In the study, the authors analyzed the ability of the WHO, US-CDC, EACS and PNHS eligibility criteria to predict the risk of contracting infection in a sample of men who have sex with men without HIV.

“We wanted to know if being eligible to take PrEP, according to the guidelines of these four entities, was associated with a greater probability of acquiring the infection over time”, says Paula Meireles.

The sample

Over 1200 participants without HIV of the Lisbon Cohort of Men who have Sex with Men (Lisbon MSM Cohort) were evaluated. The Lisbon MSM Cohort is a Portuguese longitudinal study, which began in 2011 and follows men who have sex with men, who get tested for HIV at the CheckpointLX, a community-based center in Lisbon.

The authors used data from the cohort participants, who performed the first assessment and were followed between 2014 and 2018. Information was collected on the sexual behavior of the participants, the type of partners and sexual relations practiced, the serological status of the sexual partners, the use of antiretrovirals and viral load, the use of condoms, the consumption of psychoactive substances, the existence of sexually transmitted infections, and the history of pre- and post-exposure prophylaxis.

Based on the information obtained and the eligibility criteria of the four entities mentioned, men were classified as eligible or not eligible for PrEP. Then, the authors analyzed whether being classified as eligible, according to the guidelines, was associated with a higher incidence of HIV over time.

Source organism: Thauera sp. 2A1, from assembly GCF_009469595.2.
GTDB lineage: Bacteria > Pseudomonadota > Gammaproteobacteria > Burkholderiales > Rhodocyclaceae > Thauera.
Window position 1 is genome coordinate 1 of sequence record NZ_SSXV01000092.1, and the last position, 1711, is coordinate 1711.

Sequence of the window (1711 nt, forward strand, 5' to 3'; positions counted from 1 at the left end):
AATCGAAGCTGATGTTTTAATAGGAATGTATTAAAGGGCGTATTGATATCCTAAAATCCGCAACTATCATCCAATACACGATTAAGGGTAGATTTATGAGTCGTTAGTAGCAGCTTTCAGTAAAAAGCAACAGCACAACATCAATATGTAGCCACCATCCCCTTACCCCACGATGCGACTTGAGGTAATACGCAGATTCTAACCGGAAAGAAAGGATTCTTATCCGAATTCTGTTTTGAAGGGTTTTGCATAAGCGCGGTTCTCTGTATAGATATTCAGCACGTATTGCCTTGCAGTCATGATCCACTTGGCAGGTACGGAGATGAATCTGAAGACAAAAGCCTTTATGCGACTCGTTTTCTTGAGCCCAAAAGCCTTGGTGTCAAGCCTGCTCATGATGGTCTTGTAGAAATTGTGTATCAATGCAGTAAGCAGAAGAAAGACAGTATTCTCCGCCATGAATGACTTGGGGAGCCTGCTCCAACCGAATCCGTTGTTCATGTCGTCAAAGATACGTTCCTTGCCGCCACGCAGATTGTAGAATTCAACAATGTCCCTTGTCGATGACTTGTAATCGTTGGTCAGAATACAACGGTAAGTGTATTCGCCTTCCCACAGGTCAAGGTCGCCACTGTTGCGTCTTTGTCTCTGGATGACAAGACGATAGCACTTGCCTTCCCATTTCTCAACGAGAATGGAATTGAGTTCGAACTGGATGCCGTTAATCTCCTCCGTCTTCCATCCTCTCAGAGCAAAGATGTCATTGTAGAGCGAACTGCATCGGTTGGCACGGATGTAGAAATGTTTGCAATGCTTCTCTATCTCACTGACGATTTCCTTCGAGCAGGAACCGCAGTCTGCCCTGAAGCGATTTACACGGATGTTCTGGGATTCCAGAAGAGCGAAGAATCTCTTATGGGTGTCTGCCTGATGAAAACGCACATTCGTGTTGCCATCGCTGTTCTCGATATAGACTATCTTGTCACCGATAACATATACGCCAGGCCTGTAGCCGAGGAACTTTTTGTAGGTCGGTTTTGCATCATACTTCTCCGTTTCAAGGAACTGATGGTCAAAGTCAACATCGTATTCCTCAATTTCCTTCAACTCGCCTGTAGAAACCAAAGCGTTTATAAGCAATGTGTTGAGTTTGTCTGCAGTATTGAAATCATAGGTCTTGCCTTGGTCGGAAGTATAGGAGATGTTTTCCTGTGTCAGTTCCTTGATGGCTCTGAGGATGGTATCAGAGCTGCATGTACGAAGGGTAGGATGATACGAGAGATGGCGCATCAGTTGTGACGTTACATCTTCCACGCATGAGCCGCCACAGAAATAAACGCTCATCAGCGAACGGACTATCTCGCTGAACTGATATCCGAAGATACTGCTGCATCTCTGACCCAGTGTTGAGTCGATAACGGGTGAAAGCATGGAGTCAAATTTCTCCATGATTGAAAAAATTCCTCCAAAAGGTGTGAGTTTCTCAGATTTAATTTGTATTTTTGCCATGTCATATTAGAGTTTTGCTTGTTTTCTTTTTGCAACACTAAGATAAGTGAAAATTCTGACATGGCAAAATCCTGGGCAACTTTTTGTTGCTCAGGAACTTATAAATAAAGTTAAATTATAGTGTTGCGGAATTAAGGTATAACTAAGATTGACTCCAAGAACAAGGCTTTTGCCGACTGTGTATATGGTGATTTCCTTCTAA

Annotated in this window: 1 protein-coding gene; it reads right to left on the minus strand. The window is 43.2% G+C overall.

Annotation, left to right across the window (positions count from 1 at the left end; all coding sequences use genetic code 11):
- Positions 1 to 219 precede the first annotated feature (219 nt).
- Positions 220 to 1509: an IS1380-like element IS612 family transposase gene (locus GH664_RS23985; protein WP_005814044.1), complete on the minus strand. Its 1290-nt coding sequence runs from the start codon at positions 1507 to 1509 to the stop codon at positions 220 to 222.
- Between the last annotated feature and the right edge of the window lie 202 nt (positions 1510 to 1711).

HIV incidence is higher among men who are eligible for PrEP

And, it turned out that it was. “We realized that, in fact, being considered eligible for taking this prevention tool was associated with a higher incidence of HIV”, mentions the ISPUP researcher.

Of the 1254 participants in the study, 28 acquired the infection. The guidelines of the four entities analyzed were able to predict a high number of seroconversions in the sample, but there were differences between them.

The criteria that best identified men who were most at risk of contracting HIV were those of the PNHS. The Portuguese guidelines identified 85.7% of the seroconversions that occurred, which reveals that the guidelines defined by the PNHS for the acquisition of PrEP are more sensitive compared to the others.

There is room for improvement

But there is room for improvement. The study found that individuals who had initially been classified as not eligible for PrEP could account for nearly 40% of those who acquired HIV. According to the guidelines, it was understood that they would not be at risk of contracting the infection and, therefore, they would not have been prescribed PrEP.